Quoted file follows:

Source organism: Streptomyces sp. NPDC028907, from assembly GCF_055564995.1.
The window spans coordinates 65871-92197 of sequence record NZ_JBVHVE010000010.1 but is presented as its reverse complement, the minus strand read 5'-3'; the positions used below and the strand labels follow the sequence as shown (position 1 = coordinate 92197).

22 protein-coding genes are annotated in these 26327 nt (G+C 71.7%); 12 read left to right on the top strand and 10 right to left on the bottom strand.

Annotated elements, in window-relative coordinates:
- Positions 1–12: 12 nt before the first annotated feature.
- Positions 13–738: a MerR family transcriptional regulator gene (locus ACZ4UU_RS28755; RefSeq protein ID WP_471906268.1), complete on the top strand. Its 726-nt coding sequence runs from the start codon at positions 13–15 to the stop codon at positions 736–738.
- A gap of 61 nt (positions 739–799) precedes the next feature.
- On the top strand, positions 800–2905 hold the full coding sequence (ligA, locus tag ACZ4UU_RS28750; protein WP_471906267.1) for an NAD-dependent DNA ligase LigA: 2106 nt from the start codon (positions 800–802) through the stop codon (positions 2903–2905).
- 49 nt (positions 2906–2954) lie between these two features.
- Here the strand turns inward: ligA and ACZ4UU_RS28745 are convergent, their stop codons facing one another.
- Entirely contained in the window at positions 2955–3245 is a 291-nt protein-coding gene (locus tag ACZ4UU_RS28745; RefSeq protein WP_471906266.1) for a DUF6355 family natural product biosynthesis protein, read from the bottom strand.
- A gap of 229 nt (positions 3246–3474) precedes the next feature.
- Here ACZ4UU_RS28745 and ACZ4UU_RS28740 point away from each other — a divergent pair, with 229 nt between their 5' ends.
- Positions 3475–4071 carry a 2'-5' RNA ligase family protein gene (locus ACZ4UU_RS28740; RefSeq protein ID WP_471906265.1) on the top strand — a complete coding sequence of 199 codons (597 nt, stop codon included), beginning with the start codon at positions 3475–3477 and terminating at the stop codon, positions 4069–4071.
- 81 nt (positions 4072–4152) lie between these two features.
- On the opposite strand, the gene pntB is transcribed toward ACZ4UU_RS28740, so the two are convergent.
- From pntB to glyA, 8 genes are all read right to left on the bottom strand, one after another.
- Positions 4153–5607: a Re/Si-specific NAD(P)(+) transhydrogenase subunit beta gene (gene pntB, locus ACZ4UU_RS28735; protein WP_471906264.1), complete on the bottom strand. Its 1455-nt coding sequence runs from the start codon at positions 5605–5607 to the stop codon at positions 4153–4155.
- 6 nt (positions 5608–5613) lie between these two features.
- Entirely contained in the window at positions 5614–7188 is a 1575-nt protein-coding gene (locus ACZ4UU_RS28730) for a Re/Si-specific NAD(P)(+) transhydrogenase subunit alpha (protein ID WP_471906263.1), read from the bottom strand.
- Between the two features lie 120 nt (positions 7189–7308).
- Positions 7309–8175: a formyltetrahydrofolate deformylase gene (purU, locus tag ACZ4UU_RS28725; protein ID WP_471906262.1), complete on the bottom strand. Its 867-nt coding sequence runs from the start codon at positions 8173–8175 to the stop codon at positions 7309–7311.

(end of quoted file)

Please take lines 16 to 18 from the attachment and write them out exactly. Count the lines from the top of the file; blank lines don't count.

- On the opposite strand, the gene pntB is transcribed toward ACZ4UU_RS28740, so the two are convergent.
- From pntB to glyA, 8 genes are all read right to left on the bottom strand, one after another.
- Positions 4153–5607: a Re/Si-specific NAD(P)(+) transhydrogenase subunit beta gene (gene pntB, locus ACZ4UU_RS28735; protein WP_471906264.1), complete on the bottom strand. Its 1455-nt coding sequence runs from the start codon at positions 5605–5607 to the stop codon at positions 4153–4155.